Compiled by Rachel Blackman
When considering sanitation and hygiene, it is important to consider the different needs and preferences of both men and women.
Women in particular are affected by a lack of adequate latrines.
- If women have to defecate in the open, they are vulnerable to assault and rape.
- If women cannot have privacy when defecating, they may wait until dark. Delaying defecation or drinking less can cause health problems.
- Teenage girls will usually not attend school if there are no latrines or no separately-allocated latrines, especially during menstruation.
- Women are usually the primary carers for family members who are ill. This exposes them to ill health, especially when dealing with faeces of relatives suffering from diarrhoeal infections.
- Men and women sometimes prefer different types of latrine. For example, men may like some of the public latrines to be urinals, which women cannot use. Women may not like pour-flush toilets because it means more work for them in collecting water.
It is necessary for both women and men to practise good hygiene, such as washing hands after defecating. Yet in places where hygiene is seen only as keeping the cooking area clean, it will be seen as a woman’s issue.
Gender analysis is vital in any work to improve sanitation and hygiene. Here are some questions that could be asked in such an analysis.
- Is it customary for men and women to use the same latrine?
- What are men’s and women’s preferences for sanitation technologies and their location?
- Who will be responsible for constructing and maintaining the latrine?
- Where people need to pay to use a latrine, who controls household income?
- What personal hygiene practices are used by men and women?
- What methods are preferred by men and women for receiving hygiene education?
Appropriate responses might include:
- identifying a sanitation technology that is appropriate for both men and women
- ensuring that latrines are located where women and men spend their time, with adequate lighting for the evening
- finding ways to involve both men and women in constructing the latrine so that they both value it
- if women are to be responsible for maintaining the latrine, ensuring that men give them the time and financial support to do so
- ensuring that women can afford to pay fees for using latrines, such as by providing loans so that they can generate their own income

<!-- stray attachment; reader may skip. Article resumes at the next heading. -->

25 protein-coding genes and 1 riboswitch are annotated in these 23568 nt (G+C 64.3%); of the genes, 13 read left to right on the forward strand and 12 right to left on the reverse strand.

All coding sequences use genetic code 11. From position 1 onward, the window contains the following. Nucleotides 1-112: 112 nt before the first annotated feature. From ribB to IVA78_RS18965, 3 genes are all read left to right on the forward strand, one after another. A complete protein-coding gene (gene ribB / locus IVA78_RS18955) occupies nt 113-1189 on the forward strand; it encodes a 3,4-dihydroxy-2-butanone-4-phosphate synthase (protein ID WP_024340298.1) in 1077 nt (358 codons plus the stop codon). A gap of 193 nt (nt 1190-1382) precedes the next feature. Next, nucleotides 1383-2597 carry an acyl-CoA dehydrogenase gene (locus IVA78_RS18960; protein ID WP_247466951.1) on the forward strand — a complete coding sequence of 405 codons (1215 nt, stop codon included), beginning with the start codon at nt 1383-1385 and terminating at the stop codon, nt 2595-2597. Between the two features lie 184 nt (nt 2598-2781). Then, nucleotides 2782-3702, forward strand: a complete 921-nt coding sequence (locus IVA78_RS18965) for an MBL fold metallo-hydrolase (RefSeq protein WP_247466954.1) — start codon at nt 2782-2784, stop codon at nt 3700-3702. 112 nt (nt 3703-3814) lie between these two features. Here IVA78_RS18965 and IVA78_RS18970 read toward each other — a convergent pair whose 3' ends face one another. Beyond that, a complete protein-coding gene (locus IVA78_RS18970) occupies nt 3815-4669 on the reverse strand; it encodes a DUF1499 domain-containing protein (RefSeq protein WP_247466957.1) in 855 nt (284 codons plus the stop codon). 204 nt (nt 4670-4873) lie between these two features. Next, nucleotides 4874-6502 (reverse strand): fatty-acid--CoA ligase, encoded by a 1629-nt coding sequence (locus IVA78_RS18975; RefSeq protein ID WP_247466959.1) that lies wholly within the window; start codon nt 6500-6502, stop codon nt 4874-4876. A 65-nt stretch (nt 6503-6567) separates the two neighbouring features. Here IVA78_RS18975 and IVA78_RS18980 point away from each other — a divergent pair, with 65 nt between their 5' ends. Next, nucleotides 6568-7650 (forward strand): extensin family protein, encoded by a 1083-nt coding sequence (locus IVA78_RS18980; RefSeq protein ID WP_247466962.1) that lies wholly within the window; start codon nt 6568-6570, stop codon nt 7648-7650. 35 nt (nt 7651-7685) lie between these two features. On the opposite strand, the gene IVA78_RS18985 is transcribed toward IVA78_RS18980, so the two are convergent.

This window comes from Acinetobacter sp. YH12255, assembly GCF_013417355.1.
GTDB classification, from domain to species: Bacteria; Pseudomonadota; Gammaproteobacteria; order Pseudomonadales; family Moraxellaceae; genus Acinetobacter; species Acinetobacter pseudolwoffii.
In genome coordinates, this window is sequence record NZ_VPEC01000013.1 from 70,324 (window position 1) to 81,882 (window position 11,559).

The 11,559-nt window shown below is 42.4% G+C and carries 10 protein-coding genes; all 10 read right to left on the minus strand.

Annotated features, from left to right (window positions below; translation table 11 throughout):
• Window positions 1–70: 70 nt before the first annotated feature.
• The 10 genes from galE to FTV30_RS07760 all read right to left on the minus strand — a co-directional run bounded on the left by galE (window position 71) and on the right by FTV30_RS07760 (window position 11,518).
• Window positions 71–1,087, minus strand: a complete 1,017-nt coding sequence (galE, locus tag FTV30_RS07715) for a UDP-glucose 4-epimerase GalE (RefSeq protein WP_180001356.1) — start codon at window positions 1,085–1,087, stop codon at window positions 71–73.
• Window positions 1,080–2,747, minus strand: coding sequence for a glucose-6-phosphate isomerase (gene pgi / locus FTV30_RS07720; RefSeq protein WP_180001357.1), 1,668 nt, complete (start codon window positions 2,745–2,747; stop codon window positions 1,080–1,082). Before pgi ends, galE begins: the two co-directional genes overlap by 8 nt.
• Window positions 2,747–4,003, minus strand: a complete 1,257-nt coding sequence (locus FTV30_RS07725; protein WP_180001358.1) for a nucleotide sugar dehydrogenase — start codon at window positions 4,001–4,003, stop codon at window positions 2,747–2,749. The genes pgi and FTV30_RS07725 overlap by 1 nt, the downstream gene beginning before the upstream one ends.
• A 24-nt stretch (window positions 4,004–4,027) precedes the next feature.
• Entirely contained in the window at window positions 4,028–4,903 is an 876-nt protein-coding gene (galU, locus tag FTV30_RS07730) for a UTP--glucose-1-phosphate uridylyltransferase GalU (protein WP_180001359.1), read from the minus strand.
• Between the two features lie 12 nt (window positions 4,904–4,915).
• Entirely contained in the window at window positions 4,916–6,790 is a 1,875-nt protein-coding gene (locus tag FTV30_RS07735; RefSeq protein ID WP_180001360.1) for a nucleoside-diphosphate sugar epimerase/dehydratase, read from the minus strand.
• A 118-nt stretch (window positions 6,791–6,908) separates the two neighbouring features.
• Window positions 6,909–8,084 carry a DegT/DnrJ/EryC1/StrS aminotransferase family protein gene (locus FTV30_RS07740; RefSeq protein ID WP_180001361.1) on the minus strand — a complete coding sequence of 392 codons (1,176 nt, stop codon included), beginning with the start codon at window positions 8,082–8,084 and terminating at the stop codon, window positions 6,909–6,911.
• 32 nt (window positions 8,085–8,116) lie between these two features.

- providing hygiene education in a way that is sensitive to the needs and availability of men and women. People might find it embarrassing to attend meetings or training to discuss hygiene issues if both men and women are present. Separate meetings may be needed for women and men. Men may not attend such sessions at all if they do not understand that it is important for them to practise good hygiene. Awareness-raising might be needed first, using methods that will reach men.
Indicators for gender-sensitive sanitation and hygiene work include:
- the attendance of men and women at meetings and training events
- the involvement of men and women in constructing and maintaining latrines
- the use of latrines by women and men
- the involvement of men and women in hygiene promotion
- the presence of men and women in a committee that controls fees collected from latrine use.
Women and menstruation
People usually find it embarrassing to talk about menstruation, but methods of sanitary protection are important. Questions to ask include:
- What method of sanitary protection do local women use?
- If special cloths are used, how often are they changed? How are they washed? How are they dried?
It is important that cloths are changed regularly, washed thoroughly and dried in the sun to stop them getting mouldy. Women are often embarrassed about washing and hanging their cloths in public areas. Encourage the community to put aside a separate washing and drying area that women can use without embarrassment.
It is important to challenge beliefs that menstrual blood is impure or contaminating. Menstruation is natural and normal.